Be Careful When Arranging Financing Through a Dealership
Many of these lenders only make indirect loans, meaning a car buyer cannot deal directly with them. These loans can only be arranged through a dealership so it's always a good idea to include them when comparison shopping your loan, however you need to be aware of an inherent conflict of interest.
In exchange for setting up the loan, many lenders allow the dealers to markup the interest rate and make a profit on the difference. This is called a finance reserve and although most lenders cap the markup to a maximum of 2.5%, there are some that allow dealers to add much more than that.
For example, a lender may approve your 60 month loan at an interest rate of 6%, but will allow the dealer to mark that up to 8% when presenting it to you. If your loan is for $15,000, that 2% difference will cost you over $1,000.
When dealers shop for financing, they submit your information to their lender network and usually get instant approvals based on your credit report and other factors.
Lenders use a rate sheet listing their interest rates, the maximum loan amounts, the markups they allow, and the fees the dealer will need to pay.
Here's an example rate sheet:
The thing you need to watch out for are dealers that will assign loans to you based on the commissions they will generate rather than the money they will save you.
A dealer may be able to get multiple approvals from several different lenders at varying rates, but they will only present to you the one that will make them the most money.
You should always ask to see the actual approvals to make sure they're presenting you with the best loan terms. The problem is, they can lie and tell you there was only one approval. This should be a red flag.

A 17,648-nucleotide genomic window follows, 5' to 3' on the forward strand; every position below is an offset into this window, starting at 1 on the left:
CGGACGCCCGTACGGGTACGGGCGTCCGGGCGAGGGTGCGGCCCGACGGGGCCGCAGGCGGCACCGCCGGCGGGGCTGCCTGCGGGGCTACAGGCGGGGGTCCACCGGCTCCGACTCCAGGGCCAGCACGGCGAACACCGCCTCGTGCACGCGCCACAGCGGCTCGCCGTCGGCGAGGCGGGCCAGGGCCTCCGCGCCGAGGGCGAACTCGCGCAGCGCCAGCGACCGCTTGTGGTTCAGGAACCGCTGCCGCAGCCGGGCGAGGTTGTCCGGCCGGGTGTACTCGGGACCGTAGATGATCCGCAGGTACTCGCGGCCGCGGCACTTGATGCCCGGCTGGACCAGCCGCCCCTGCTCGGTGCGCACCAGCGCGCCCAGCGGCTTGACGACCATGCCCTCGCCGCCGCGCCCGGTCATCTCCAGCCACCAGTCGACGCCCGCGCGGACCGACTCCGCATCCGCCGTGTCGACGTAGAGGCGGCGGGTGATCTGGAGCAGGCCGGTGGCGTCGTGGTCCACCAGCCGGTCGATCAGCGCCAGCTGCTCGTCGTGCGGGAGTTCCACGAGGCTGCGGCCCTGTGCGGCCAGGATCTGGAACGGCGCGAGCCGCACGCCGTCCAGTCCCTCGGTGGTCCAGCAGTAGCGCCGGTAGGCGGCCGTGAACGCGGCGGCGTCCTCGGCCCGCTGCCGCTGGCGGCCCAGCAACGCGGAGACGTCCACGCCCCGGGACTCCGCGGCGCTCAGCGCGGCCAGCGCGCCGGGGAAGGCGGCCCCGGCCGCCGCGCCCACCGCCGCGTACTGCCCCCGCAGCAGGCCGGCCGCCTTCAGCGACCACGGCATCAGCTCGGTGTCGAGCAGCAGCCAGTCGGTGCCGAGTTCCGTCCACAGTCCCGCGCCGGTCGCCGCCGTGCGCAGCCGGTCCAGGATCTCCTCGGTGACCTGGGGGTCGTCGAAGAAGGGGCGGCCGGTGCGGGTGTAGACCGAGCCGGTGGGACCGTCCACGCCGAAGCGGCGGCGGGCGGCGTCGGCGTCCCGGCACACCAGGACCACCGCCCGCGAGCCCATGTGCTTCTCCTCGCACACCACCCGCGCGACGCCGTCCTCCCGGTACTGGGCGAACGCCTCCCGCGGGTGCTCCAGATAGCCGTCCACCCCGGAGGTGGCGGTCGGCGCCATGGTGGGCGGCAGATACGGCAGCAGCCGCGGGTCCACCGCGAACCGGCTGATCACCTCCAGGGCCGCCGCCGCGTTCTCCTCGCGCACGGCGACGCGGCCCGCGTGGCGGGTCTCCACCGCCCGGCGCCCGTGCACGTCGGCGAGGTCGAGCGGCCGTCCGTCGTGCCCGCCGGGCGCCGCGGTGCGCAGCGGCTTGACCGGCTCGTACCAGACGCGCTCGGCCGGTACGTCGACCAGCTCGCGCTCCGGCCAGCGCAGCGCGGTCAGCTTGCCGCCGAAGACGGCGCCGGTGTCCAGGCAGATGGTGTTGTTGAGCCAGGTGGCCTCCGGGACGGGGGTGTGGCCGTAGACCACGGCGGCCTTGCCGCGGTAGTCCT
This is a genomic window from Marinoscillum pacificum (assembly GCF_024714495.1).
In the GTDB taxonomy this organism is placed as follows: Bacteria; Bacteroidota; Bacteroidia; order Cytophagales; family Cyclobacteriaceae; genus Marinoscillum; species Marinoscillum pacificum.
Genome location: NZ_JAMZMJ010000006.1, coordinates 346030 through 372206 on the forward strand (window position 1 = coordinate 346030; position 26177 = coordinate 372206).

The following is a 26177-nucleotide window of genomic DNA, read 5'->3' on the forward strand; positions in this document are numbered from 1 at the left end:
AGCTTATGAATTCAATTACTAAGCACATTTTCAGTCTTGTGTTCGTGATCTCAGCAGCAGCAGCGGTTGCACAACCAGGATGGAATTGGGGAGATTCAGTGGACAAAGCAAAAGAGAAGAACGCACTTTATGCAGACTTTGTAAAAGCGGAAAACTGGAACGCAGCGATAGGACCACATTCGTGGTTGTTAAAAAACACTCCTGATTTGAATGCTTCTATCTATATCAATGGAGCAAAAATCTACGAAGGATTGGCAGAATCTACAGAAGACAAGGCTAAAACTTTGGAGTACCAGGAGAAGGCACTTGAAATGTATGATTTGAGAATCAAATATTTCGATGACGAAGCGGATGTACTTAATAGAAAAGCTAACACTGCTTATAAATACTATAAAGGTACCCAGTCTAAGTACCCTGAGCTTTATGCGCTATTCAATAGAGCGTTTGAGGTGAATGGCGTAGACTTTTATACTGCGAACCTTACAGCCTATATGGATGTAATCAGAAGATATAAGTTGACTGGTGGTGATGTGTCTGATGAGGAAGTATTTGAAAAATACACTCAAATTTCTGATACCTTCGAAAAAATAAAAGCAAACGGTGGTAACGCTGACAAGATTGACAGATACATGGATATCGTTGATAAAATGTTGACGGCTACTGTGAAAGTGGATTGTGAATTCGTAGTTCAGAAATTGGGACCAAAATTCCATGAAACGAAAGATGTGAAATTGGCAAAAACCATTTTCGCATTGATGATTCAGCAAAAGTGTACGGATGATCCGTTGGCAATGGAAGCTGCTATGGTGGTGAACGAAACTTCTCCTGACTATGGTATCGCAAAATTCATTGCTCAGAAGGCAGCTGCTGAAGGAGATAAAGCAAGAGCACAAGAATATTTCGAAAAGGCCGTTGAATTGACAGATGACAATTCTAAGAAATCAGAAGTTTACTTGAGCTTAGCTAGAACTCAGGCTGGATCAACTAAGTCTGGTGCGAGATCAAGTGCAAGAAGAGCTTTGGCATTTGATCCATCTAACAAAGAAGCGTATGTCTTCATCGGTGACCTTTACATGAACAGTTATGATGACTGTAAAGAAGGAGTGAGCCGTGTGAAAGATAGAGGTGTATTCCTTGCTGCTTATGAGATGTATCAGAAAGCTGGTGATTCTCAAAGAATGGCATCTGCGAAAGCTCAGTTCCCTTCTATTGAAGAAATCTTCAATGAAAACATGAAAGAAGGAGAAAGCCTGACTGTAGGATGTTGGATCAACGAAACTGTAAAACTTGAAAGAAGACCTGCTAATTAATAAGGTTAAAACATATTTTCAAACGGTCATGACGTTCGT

The best way to protect yourself is to shop for car financing before going to the dealership. This will give you a base rate they will have to beat in order for you to finance through them. It's a simple method that works wonders.
There are countless stories of auto loan terms magically improving when the dealer finds out the buyer arranged their own financing.
3 Steps Every Car Buyer Needs to Take to Save Maximum MoneyThe key to getting the best deal is to gather price or lease bids from as many local dealers as possible. Then shop that best price around until no one can beat it. Here are the steps:
Step 1 Get Prices From My Trusted NetworkSelect the vehicle you're interested in to see if there are local dealers in my network who will provide you with their best upfront price. You will get direct access to an internet sales manager who you can further negotiate with online (no need to visit dealership).
Step 2 Get Prices From TrueCar / CarsDirectTrueCar, and CarsDirect are my top 2 online price quote recommendations. These services show you pre-negotiated prices from dealers closest to you - and the deals are usually pretty decent. But remember, you can still negotiate further.
Step 3 Complete my ChecklistFollow this up with my checklist to make sure you squeeze out every last bit of savings.
- Gregg Fidan
Each week, I'll keep you up-to-date on the latest car deals and news that might affect your purchase. This includes...
- Best Rebates, Incentives, and Lease Deals
- Latest Car Buying Scams and Tricks
- The Best & Worst Time to Buy a Car
- Which Cars You Should Avoid